IntroductionCamera make and model:
Sony Cyber-shot DSC-V1
Review camera serial number:
Average street price (6th April, 2004): UK£399, US$499, EUÄ525
The Cyber-shot DSC-V1 is currently Sony's highest-specification 'compact' digital camera model and boasts a 1/1.8 inch five megapixel Super HAD CCD sensor, which is a typical size for this category of camera.
Notable competitors include the Nikon CoolPix 5400, Olympus C-8080WZ and the Canon Power Shot G5.
Top of the list of features offered by the V1 is its Carl-Zeiss designed 7-28mm Vario-Sonnar lens with a zoom range equivalent to 34-136mm (4x). That's an improvement in range compared to the V1's predecessor, the Cyber-shot DSC-S85 (3x) but is only about average among the current competition.
At its widest setting, the V1 is at a disadvantage compared with a few competitors that cover a wider field of view, like Nikon's CoolPix 5400 and the Olympus C-5060WZ, for example. These go as wide as 28 and 27mm, respectively. The V1's lens brightness is also average, f/2.8 at the wide end of the zoom range and f/4 at the other extreme.
Measured from side to side, the V1 certainly boasts a compact dimension of just under 100mm. However, unlike its new T1 sibling, the V1 is not a slim camera, feeling almost box-like in the hand, but it does feel light in its satin aluminium skin.
Users that require wide-ranging control over camera settings are catered for well by the V1. Full manual mode, plus shutter and aperture priority and fully programmed automatic modes are provided.
A nice touch is a super-simple programmed auto mode that you can select instead of the standard Programmed mode. You also get a selection of scene-specific auto modes. ISO sensitivity can be manually set between 100 and 800 or fully automatic.
The built in pop-up flash has a slow sync mode and a dedicated hot-shoe is provided to accommodate a more powerful external flash unit, like the Sony HVL-F32 which sells for around £130.
A well-specified autofocus system can be set to multiple focus points or a single central point.
The V1 uses a compact smart lithium ion battery
For power, a compact 3.6V 2.8Wh smart Infolithium Li-ion rechargeable battery is used. Being a smart monitored battery, the V1 can indicate how many minutes of battery life remain.
Here you can see a memory stick half inserted into its slot next to the battery.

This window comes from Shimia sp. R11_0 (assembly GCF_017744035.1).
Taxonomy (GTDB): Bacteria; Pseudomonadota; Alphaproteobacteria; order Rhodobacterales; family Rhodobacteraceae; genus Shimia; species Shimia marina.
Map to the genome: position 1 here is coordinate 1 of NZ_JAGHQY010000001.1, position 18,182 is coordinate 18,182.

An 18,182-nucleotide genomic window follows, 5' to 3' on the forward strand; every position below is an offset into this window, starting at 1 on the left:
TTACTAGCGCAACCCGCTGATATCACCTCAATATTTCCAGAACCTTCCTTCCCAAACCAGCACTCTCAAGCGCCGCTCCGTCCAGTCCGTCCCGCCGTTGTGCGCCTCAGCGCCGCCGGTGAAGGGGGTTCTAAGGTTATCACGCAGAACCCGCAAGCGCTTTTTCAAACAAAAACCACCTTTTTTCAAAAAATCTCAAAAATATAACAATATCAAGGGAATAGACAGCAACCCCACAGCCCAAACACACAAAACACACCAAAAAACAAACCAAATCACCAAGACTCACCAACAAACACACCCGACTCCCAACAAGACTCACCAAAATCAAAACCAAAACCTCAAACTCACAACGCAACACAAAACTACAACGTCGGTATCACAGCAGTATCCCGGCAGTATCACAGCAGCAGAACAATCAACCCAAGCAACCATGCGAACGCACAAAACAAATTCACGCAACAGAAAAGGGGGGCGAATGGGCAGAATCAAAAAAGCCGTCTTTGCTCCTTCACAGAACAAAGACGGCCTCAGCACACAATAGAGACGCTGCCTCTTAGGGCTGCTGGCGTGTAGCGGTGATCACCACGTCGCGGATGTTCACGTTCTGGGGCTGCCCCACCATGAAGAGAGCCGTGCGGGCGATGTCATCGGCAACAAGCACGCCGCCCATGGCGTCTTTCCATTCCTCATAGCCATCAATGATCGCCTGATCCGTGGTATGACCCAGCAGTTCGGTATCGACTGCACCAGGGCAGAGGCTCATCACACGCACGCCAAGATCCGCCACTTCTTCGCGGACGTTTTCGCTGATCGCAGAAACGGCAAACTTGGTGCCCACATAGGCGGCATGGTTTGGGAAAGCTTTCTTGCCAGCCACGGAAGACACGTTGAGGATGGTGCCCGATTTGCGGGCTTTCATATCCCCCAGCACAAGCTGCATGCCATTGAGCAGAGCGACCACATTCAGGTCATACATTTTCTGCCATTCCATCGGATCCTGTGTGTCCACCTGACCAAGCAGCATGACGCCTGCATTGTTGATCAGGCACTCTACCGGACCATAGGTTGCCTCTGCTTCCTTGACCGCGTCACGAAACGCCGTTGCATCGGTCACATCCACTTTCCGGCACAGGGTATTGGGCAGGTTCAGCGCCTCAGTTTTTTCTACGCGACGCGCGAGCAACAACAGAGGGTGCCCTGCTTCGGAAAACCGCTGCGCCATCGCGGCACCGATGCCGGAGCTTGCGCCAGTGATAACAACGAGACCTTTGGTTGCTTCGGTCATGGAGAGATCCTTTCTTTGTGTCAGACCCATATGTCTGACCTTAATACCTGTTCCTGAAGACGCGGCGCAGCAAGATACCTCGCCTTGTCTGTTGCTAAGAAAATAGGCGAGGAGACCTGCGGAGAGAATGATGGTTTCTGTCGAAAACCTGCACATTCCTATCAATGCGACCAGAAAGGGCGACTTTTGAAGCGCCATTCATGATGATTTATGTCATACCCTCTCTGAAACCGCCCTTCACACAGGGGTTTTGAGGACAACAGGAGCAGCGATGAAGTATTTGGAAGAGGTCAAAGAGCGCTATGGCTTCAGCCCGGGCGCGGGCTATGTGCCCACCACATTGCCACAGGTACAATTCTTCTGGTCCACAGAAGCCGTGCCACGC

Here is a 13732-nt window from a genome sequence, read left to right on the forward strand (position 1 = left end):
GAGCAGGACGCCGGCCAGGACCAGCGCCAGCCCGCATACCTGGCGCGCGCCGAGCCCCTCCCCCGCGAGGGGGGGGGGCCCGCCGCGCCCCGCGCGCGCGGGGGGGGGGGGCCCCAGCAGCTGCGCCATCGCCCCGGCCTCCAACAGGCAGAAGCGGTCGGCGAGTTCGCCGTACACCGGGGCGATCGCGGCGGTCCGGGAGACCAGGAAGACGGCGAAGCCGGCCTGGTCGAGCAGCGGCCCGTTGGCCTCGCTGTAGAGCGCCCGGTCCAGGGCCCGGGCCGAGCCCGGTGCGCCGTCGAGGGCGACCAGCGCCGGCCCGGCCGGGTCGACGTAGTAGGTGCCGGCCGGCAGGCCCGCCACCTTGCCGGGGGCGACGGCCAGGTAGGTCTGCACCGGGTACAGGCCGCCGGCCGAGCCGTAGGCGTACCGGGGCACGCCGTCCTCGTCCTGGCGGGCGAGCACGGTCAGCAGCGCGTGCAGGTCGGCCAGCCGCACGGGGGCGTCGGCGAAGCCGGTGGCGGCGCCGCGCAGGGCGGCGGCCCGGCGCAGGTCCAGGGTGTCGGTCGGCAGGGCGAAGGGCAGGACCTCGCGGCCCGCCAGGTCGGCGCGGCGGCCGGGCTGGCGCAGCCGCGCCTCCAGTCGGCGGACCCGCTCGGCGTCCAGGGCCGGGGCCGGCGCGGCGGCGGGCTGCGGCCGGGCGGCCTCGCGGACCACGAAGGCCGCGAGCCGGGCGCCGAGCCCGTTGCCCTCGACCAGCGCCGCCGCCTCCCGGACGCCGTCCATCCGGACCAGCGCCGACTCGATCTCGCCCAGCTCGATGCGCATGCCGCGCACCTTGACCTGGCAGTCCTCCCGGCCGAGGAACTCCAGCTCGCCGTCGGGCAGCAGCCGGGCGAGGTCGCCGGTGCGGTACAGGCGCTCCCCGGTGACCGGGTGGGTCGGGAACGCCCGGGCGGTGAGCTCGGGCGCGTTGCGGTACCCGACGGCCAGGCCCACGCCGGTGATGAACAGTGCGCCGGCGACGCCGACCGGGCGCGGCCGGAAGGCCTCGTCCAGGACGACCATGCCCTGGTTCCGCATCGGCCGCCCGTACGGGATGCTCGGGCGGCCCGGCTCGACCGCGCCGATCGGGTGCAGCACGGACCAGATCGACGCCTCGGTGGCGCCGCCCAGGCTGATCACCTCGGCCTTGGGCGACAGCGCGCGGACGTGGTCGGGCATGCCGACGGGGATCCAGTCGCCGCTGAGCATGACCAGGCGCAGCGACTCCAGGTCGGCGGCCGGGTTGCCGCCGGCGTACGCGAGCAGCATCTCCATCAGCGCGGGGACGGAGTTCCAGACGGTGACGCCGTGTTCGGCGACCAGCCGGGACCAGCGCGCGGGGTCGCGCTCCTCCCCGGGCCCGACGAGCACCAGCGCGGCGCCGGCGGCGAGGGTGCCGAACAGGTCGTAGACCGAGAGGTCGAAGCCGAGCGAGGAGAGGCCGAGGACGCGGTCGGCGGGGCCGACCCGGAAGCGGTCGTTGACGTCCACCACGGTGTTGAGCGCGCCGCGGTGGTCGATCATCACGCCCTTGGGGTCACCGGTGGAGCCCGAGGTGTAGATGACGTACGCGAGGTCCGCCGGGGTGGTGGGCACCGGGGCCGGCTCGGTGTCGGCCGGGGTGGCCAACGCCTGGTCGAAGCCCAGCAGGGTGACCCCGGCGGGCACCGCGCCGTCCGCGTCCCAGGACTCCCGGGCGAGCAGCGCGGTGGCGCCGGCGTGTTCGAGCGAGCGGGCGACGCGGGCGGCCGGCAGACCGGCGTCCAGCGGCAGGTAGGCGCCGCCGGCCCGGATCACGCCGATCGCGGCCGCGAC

This shows the relative sizes and positions of the battery and memory stick.
Sharing the same compartment is the V1's Sony Memory Stick card slot. Like all the latest Sony's, the V1 is compatible with both 1st-generation Memory Sticks and the latest faster and higher-capacity Sony Memory Stick Pro cards.
The V1 is not short of relatively unusual features. For example, like its F717 and F828 siblings, the V1 uses a three dimensional laser (harmless) hologram projection for low light focus assist.
Two modes for low light shooting are also provided. Night Framing switches out the camera's internal near-infra red filter and switches on an infra red illuminator. The result is a ghostly monochrome view using the LCD viewscreen, but it means you can actually see something
When pressing the shutter home the ir filter is reinstated with a click and the picture is taken in full colour. Shutter lag is something to watch in this mode. However, in conjunction with the holographic AF assist and flash, Night Framing works very effectively. Night Shot mode very similar, but the picture is taken in mono ir mode and there is no flash or holographic AF assist. Night Shot is ideal for use when itís very dark and you don't want to use flash.
Notable features missing
In this category, buyers are looking for features like a flip-out viewscreen monitor for low or high angle shooting, dioptre-adjustment for the eye-level viewfinder, a RAW image format option for maximum flexibility in image processing and, maybe, programmable buttons and custom functions. You won't find any of these on a V1.
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